I am thrilled. The McDonald's located a block from my office has reopened. Ever since it closed two years ago when the building was torn down, I have suffered cruelly. Now I can get my Big Mac and fries again. My writing has definitely improved.
Celebrating a company for its own sake is a journalistic no-no: a bit of crass commercialism that's professionally uncool. I don't care. McDonald's is no ordinary company. It's the greatest restaurant chain in history. A recent survey of the country's best-known brands put McDonald's in the top five (Coca-Cola was No. 1). There are three types of Americans. First are those who, like me, openly worship McDonald's. Next is a much larger group that likes McDonald's but would never admit it. These people use their children as an excuse to go--or only visit a McDonald's where they won't be recognized by family and friends. Finally, there's a small group of weirdos who can't stand the food and regard McDonald's as the embodiment of all that is vulgar in American mass culture.
Before Ray Kroc--the man who made the chain what it is today--there were Richard and Maurice McDonald. The brothers McDonald conceived the golden arches and the basic ideas behind fast food. In 1948, they converted a successful conventional restaurant in San Bernardino into the prototype of every subsequent fast-food restaurant. They shortened a long menu to five items (hamburgers, cheeseburgers, fries, milkshakes and sodas). They cut prices (a hamburger went from 30 cents to 15 cents). And they adopted assembly-line cooking.
Kroc improved and franchised the brothers' system. He was fanatical about cleanliness, because he realized that dirty restaurants would kill family business. McDonald's set strict standards on everything from meat quality to frying potatoes. In 1961, it created Hamburger University to train its managers.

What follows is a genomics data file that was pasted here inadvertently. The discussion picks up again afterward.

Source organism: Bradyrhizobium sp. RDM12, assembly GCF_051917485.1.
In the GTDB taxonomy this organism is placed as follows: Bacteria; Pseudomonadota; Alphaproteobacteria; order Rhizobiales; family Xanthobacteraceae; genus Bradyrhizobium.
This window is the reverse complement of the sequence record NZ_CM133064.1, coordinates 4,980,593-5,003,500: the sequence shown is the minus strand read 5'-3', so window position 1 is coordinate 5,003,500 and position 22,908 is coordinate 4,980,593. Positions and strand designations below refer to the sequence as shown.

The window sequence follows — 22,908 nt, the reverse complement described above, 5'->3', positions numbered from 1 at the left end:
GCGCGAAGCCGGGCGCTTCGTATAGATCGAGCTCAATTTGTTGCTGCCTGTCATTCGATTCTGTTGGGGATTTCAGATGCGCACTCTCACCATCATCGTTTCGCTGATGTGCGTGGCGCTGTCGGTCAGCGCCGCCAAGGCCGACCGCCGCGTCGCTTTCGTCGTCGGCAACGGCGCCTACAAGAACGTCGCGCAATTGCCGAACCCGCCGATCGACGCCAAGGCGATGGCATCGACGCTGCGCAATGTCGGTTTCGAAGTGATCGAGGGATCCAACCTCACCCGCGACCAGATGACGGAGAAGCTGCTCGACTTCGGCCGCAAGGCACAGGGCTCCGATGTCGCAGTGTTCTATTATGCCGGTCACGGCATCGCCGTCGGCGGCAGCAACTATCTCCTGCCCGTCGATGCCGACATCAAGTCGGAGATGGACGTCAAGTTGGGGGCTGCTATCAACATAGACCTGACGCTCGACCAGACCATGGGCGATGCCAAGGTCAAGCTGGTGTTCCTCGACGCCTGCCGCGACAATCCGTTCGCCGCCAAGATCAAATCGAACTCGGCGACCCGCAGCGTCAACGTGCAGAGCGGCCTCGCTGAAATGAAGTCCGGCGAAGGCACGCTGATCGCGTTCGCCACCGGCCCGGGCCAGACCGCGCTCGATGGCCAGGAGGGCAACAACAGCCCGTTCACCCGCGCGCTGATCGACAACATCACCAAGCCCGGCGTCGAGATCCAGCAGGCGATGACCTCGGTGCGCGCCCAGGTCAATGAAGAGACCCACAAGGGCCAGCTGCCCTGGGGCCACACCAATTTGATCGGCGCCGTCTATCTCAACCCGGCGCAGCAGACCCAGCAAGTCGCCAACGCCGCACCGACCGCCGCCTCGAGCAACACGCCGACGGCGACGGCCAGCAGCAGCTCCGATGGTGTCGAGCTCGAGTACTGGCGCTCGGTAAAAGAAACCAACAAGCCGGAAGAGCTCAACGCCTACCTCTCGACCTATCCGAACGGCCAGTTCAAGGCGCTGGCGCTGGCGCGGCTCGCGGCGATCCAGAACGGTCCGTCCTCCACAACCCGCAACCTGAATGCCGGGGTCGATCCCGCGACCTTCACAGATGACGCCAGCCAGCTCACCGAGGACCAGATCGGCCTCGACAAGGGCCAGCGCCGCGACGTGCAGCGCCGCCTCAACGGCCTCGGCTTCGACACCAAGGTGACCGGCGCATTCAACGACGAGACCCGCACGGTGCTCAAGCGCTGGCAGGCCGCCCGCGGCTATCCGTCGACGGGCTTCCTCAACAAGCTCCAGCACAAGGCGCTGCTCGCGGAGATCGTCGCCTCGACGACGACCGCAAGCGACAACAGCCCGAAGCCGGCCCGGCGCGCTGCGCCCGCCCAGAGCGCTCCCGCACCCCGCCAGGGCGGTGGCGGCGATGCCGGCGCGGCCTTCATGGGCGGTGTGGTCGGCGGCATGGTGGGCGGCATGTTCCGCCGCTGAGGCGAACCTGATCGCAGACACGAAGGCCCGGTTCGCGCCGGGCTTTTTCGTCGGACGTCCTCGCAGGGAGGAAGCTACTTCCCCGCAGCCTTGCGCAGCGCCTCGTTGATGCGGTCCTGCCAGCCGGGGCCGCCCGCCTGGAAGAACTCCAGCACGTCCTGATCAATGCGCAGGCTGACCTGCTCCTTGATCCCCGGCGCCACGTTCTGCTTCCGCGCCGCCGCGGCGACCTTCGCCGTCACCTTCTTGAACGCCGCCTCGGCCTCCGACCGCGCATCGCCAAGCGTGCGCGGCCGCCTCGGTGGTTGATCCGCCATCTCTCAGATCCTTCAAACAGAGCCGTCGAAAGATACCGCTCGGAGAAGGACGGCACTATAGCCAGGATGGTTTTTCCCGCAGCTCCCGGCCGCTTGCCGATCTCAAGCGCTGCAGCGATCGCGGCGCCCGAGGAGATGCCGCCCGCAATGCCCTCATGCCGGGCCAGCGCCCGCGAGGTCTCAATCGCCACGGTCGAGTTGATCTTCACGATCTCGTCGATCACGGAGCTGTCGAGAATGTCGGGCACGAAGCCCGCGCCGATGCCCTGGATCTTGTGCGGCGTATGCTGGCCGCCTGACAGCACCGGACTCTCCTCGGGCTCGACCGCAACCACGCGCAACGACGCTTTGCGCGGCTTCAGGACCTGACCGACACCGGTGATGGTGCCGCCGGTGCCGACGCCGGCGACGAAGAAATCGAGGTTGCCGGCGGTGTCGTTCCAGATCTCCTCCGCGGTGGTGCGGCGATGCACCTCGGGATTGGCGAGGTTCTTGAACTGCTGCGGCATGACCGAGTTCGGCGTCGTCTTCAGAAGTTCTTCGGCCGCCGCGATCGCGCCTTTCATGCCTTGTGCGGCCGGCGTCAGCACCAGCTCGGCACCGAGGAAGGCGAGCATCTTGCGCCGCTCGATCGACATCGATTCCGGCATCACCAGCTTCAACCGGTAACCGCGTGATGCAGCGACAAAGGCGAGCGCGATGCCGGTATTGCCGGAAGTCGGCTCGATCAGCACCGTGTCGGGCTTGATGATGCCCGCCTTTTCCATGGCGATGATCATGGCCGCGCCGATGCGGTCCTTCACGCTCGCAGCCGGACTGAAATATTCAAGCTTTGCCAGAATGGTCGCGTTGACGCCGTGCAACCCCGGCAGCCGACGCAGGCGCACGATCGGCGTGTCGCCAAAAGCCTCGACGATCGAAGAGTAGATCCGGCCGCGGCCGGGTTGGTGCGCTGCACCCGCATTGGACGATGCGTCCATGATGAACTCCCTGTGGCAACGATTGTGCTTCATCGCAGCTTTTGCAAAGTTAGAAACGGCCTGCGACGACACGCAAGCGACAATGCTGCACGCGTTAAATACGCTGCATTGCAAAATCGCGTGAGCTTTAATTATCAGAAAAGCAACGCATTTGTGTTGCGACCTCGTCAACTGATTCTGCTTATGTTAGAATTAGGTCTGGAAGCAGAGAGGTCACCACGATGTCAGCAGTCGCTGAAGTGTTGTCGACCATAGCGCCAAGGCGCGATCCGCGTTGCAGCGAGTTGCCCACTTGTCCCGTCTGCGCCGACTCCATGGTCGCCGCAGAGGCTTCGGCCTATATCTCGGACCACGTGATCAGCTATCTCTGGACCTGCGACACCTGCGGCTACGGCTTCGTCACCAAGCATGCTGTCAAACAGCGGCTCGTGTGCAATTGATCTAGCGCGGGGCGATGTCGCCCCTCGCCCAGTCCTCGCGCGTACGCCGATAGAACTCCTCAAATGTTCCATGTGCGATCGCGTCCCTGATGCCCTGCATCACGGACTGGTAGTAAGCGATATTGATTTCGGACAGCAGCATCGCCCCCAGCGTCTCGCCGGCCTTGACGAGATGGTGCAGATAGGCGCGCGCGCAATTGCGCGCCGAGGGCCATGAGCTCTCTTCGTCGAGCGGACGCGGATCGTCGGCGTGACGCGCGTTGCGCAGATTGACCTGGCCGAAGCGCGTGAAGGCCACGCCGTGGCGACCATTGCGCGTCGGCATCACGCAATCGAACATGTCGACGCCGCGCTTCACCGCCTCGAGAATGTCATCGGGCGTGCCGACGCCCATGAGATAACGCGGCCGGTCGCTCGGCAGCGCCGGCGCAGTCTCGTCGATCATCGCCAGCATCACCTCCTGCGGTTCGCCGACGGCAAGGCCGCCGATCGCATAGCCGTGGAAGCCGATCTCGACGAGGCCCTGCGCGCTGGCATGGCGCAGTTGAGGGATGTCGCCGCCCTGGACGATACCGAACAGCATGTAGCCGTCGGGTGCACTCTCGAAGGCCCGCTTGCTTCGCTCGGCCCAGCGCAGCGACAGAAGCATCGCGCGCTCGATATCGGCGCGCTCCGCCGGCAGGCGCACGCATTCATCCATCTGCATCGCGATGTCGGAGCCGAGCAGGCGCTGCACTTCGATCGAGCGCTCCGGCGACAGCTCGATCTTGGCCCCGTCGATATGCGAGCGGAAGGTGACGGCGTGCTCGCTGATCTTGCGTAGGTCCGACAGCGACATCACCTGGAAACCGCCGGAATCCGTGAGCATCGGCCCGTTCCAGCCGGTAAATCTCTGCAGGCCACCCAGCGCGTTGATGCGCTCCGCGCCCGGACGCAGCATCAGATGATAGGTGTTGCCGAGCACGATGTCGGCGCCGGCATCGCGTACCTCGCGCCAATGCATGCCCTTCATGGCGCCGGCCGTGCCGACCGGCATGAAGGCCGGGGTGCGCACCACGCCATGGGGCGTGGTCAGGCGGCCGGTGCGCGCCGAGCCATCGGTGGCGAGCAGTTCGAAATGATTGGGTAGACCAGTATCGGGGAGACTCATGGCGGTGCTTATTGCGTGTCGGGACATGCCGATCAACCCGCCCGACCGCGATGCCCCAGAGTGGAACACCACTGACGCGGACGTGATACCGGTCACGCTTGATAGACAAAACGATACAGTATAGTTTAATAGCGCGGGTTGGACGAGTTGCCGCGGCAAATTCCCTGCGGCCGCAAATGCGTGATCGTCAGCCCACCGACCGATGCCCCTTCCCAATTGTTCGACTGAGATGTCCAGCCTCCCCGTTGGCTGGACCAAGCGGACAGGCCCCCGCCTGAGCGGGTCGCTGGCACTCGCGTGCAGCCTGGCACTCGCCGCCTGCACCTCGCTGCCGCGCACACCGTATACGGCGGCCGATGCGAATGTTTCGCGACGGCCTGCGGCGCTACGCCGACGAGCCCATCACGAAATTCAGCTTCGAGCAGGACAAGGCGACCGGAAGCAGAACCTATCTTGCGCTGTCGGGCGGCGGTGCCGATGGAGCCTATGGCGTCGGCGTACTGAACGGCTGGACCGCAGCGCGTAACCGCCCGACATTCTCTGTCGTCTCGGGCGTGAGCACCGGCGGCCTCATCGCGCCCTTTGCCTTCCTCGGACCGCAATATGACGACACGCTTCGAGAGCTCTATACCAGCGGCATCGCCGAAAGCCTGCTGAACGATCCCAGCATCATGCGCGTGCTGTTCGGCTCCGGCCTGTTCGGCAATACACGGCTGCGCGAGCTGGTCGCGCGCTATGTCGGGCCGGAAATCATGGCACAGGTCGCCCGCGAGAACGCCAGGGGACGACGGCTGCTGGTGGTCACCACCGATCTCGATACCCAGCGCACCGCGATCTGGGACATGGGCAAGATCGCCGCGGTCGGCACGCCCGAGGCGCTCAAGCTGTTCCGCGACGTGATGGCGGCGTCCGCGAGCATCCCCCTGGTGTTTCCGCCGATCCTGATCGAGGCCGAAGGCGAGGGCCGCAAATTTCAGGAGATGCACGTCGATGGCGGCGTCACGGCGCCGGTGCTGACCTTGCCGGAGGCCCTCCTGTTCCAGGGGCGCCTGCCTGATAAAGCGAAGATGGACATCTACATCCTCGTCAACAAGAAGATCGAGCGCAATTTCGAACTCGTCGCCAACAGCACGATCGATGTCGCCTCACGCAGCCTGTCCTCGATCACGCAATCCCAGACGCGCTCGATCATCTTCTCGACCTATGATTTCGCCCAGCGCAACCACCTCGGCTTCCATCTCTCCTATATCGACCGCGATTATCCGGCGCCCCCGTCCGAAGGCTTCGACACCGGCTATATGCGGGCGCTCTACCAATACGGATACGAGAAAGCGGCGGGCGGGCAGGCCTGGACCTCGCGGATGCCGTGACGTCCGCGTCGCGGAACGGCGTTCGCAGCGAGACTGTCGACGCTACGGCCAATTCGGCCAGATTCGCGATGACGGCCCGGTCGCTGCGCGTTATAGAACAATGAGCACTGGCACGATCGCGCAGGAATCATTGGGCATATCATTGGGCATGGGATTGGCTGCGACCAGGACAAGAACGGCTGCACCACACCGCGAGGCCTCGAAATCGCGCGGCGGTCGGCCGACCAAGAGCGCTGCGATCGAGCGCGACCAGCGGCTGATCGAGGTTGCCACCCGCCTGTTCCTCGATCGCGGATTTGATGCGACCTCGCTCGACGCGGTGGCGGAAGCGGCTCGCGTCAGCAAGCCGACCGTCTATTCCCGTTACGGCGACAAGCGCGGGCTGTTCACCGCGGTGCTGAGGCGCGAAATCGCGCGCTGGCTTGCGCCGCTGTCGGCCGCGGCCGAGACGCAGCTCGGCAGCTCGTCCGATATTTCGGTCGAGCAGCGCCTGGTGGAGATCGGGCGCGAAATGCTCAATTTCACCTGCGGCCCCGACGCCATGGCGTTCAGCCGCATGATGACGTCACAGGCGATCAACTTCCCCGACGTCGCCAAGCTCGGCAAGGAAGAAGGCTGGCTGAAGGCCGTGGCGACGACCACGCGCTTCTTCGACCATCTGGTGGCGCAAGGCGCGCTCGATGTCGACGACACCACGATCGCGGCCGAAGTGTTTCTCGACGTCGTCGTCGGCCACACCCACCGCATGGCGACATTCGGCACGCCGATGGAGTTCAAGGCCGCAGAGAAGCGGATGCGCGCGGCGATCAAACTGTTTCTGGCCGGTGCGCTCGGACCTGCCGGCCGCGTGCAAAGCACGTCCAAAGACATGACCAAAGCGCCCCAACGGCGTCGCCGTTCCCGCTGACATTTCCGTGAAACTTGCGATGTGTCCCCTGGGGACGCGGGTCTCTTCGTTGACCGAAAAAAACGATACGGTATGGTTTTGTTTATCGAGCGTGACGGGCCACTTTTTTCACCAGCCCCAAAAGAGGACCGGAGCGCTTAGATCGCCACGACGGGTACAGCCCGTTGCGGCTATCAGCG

I admit that the resulting food colossus has many uncharming aspects. The work is boring and demanding, although--as Ben Wildavsky writes in the Heritage Foundation's magazine--these jobs do teach vital employment skills: punctuality, teamwork and customer courtesy. (Wildavsky estimates that one in 15 new workers now starts out at a McDonald's job.) The chain has been unimaginative in anticipating broader social concerns involving its business. Only now, for example, is it beginning an experimental recycling program for its plastic containers. There's also an arrogant edge to McDonald's that reflects its combativeness and success.
Condemning McDonald's impersonal uniformity overlooks the deeper social changes in postwar society that created fast food. As Americans became more mobile and harried, people looked for something that was familiar, quick and dependable. McDonald's uniformity and quality satisfied these needs. The same formula is now working abroad.
It's impossible to overstate the quality control. Once in Tokyo, I had a Big Mac. A Japanese Big Mac doesn't merely taste like an American Big Mac. It tastes exactly the same. Ditto for the fries. Put another way, if other American companies had McDonald's quality control, Japanese exports to the United States would be half today's level.
In the end, McDonald's exemplifies what I have called "the Big Mac Principle." It holds that a Big Mac tastes better than "two all beef patties, special sauce, lettuce, cheese, pickles, onions on a sesame seed bun." The whole, in short, is greater than the sum of its parts. Or, if you think a Big Mac tastes worse than its ingredients, you have the Big Mac principle in reverse. Companies, politicians, sports teams, bosses, entire civilizations--in fact, almost anything--can be understood as either the Big Mac Principle or the Big Mac Principle in reverse. Congress, for example, is the Big Mac Principle in Reverse.
Alas, my great insight has yet to receive its proper recognition. It surely ranks with Parkinson's Law or the Peter Principle. But at least the source of my inspiration is once again close at hand. Welcome back, McDonald's.